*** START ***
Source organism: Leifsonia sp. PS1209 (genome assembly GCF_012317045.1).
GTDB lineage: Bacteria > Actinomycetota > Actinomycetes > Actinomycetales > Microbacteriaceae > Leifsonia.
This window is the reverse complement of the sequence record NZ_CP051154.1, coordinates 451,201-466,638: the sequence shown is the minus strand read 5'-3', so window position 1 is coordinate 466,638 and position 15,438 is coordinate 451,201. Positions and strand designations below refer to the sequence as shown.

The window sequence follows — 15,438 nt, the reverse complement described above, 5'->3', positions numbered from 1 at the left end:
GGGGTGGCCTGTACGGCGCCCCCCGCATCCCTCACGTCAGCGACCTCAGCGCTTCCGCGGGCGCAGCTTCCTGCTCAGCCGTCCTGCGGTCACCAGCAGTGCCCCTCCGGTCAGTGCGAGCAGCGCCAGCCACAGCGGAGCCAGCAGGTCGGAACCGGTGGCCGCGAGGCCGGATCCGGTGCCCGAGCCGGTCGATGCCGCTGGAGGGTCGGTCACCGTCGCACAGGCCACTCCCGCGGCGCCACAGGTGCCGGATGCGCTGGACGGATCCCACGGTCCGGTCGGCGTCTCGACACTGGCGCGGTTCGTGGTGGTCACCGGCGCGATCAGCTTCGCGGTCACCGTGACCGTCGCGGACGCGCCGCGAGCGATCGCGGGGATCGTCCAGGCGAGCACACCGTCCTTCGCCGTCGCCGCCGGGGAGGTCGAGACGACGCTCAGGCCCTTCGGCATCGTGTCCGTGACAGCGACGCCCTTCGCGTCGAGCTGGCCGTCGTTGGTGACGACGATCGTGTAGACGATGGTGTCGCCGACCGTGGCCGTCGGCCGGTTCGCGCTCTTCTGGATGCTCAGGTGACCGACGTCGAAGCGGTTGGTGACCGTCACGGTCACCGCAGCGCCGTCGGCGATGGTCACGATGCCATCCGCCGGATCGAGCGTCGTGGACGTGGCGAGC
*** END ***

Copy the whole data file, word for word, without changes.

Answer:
Source organism: Leifsonia sp. PS1209 (genome assembly GCF_012317045.1).
GTDB lineage: Bacteria > Actinomycetota > Actinomycetes > Actinomycetales > Microbacteriaceae > Leifsonia.
This window is the reverse complement of the sequence record NZ_CP051154.1, coordinates 451,201-466,638: the sequence shown is the minus strand read 5'-3', so window position 1 is coordinate 466,638 and position 15,438 is coordinate 451,201. Positions and strand designations below refer to the sequence as shown.

The window sequence follows — 15,438 nt, the reverse complement described above, 5'->3', positions numbered from 1 at the left end:
GGGGTGGCCTGTACGGCGCCCCCCGCATCCCTCACGTCAGCGACCTCAGCGCTTCCGCGGGCGCAGCTTCCTGCTCAGCCGTCCTGCGGTCACCAGCAGTGCCCCTCCGGTCAGTGCGAGCAGCGCCAGCCACAGCGGAGCCAGCAGGTCGGAACCGGTGGCCGCGAGGCCGGATCCGGTGCCCGAGCCGGTCGATGCCGCTGGAGGGTCGGTCACCGTCGCACAGGCCACTCCCGCGGCGCCACAGGTGCCGGATGCGCTGGACGGATCCCACGGTCCGGTCGGCGTCTCGACACTGGCGCGGTTCGTGGTGGTCACCGGCGCGATCAGCTTCGCGGTCACCGTGACCGTCGCGGACGCGCCGCGAGCGATCGCGGGGATCGTCCAGGCGAGCACACCGTCCTTCGCCGTCGCCGCCGGGGAGGTCGAGACGACGCTCAGGCCCTTCGGCATCGTGTCCGTGACAGCGACGCCCTTCGCGTCGAGCTGGCCGTCGTTGGTGACGACGATCGTGTAGACGATGGTGTCGCCGACCGTGGCCGTCGGCCGGTTCGCGCTCTTCTGGATGCTCAGGTGACCGACGTCGAAGCGGTTGGTGACCGTCACGGTCACCGCAGCGCCGTCGGCGATGGTCACGATGCCATCCGCCGGATCGAGCGTCGTGGACGTGGCGAGC